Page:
Older adults have an increased risk for mental illnesses because of the losses that can accompany the aging process. Many older adults have lost their independence, friends, family members and social roles. Even with this increased risk for mental health challenges, many older adults do not receive the treatment they need due to stigma of mental health and the frequent situation where signs of mental illnesses are looked and dismissed as normal symptoms of aging, such as slowing of thought, memory, and thinking, hearing loss, vision loss, and physical decline (National Institute of Mental Health, 2019).
Signs & Symptoms
Knowing the warning signs as a practitioner or a caregiver can help to assist in identifying when a patient is in crisis and in need of intervention.
Detecting depression in older adults can be difficult simply due to the fact that symptoms often vary from those in younger individuals. Symptoms might not be as overt and often sadness may not be the most prominent symptom. Furthermore, many older adults prefer to keep their problems private and view depression as a sign of weakness, which can cause them to be less forthright with feelings they are experiencing and resistant to talking about troubles they may have (Lyons et al., 2018). Another complicating factor in identifying mental health issues for older adults is that their symptoms may be caused by medications they may be taking, inducing adverse drug reactions, drug-drug interactions, or drug-disease interactions.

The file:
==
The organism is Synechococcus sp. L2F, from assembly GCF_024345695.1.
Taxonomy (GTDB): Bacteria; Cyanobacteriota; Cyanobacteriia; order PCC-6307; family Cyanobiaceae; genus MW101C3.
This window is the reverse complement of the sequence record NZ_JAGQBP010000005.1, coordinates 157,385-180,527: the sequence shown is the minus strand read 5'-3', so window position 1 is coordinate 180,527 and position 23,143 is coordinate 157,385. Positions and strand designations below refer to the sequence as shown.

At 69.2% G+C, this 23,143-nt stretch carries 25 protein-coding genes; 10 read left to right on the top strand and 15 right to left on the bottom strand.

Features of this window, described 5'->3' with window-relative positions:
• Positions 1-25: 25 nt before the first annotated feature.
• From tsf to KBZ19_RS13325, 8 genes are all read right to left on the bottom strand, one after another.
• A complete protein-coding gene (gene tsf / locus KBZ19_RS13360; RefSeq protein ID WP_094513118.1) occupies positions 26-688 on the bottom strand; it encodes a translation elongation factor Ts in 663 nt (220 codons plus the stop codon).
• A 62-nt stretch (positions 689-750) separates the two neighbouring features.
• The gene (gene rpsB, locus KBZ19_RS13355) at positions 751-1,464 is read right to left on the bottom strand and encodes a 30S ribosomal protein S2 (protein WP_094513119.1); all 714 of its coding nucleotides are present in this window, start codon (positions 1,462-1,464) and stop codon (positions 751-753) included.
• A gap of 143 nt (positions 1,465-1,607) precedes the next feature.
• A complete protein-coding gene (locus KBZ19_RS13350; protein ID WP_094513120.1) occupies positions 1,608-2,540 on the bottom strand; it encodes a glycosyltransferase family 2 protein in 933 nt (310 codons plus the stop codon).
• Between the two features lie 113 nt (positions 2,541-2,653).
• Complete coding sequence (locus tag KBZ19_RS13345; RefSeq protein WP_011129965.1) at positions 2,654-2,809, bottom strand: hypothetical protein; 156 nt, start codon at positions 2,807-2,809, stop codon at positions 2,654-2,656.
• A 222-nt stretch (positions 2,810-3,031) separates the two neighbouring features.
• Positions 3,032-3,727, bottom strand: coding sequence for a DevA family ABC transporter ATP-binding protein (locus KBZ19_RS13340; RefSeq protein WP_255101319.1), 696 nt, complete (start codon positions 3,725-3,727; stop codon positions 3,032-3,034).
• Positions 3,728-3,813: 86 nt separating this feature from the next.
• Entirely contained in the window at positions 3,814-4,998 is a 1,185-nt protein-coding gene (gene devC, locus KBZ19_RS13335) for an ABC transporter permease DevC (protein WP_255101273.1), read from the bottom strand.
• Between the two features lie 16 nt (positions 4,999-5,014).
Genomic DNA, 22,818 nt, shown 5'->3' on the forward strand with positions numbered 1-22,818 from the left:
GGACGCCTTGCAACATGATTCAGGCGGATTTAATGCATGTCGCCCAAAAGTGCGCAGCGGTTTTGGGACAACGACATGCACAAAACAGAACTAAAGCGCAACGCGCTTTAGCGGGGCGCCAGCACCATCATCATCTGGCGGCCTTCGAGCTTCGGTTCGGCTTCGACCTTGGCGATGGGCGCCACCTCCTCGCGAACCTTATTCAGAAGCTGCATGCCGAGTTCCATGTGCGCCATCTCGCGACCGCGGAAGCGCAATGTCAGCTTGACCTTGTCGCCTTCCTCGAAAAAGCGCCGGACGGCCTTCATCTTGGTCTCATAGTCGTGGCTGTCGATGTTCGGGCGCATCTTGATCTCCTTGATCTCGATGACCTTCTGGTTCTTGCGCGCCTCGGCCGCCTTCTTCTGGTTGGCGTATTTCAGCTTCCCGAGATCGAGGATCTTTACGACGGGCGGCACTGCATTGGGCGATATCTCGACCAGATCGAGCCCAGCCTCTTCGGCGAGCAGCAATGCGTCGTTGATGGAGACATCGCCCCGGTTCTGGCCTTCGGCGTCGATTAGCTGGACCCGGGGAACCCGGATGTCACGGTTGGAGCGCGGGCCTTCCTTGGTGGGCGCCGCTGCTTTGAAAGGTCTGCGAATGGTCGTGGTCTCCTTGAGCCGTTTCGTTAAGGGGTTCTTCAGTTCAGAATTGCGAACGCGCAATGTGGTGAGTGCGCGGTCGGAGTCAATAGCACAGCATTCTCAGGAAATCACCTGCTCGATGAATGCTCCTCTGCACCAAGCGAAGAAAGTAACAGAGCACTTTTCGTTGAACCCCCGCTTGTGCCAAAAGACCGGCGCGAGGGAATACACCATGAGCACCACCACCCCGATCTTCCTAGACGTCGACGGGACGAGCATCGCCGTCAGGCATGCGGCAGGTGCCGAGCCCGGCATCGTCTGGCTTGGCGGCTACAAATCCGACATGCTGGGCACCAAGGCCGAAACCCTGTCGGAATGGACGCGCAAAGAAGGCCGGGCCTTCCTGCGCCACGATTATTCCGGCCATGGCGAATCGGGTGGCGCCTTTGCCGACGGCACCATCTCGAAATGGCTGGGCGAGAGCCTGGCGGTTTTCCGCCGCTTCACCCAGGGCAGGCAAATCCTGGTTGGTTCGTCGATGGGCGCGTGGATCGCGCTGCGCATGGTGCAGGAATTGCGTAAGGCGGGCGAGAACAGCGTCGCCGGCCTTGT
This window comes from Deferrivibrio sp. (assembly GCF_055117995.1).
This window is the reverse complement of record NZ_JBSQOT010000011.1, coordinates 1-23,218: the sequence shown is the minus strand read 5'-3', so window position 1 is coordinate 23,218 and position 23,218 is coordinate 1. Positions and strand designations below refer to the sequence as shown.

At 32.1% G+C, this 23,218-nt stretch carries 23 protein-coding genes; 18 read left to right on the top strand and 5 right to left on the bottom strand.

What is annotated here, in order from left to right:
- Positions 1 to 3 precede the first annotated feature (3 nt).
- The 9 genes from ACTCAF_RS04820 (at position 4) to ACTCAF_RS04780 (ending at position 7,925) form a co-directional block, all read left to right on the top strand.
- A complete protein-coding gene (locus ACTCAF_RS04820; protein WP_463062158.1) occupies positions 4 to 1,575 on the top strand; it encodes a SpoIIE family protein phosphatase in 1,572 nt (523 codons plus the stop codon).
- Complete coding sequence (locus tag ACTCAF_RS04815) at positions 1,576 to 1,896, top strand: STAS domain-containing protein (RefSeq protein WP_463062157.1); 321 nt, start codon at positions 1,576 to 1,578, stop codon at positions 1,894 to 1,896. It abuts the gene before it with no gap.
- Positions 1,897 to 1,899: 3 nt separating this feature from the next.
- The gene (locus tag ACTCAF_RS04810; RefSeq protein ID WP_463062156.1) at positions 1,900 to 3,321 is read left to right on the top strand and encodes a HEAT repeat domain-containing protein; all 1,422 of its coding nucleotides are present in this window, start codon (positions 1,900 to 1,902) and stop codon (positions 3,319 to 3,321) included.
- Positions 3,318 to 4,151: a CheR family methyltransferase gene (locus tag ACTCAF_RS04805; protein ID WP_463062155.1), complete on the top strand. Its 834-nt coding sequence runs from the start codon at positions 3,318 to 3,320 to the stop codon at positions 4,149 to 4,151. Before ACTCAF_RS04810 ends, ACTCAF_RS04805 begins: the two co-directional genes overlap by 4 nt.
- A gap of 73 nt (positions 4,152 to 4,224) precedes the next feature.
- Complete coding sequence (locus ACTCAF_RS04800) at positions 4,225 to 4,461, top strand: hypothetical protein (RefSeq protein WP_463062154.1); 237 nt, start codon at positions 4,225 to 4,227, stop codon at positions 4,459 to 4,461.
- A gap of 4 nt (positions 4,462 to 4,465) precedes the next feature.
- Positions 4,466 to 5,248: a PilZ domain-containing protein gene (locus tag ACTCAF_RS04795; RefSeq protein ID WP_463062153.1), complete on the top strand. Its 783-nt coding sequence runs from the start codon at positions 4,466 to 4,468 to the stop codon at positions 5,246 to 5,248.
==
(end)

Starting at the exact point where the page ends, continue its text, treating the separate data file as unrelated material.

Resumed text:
Older adults are less likely to manifest affective symptoms of depression, such as:
Instead, older adults are more likely to display the following symptoms:
And although older adults may be less likely to express suicidal thoughts and intentions, older men and women show the highest suicide rate in almost all countries, reaching 48.7/100,000 in the USA (Conejero, Olié, Courtet, & Calati, 2018). As such, the topic of suicidality should not be avoided in open discussions and should be integrated as a part of behavioral health screenings.
Depression and other mental illnesses can negatively impact treatment of other health conditions that older adults may be suffering from. It is important to screen older adults using proper assessments to ensure they are receiving the mental health treatment and interventions. For providers and practitioners, evidenced-based scales for assessing depression in older adults are the Geriatric Depression Scale (GDS) and the Cornell Scale for Depression in Dementia. Click here to learn more about screening tools for suicidality.
If you or someone you know might be at risk for mental health illness as an older adult, below are several resources for treatment: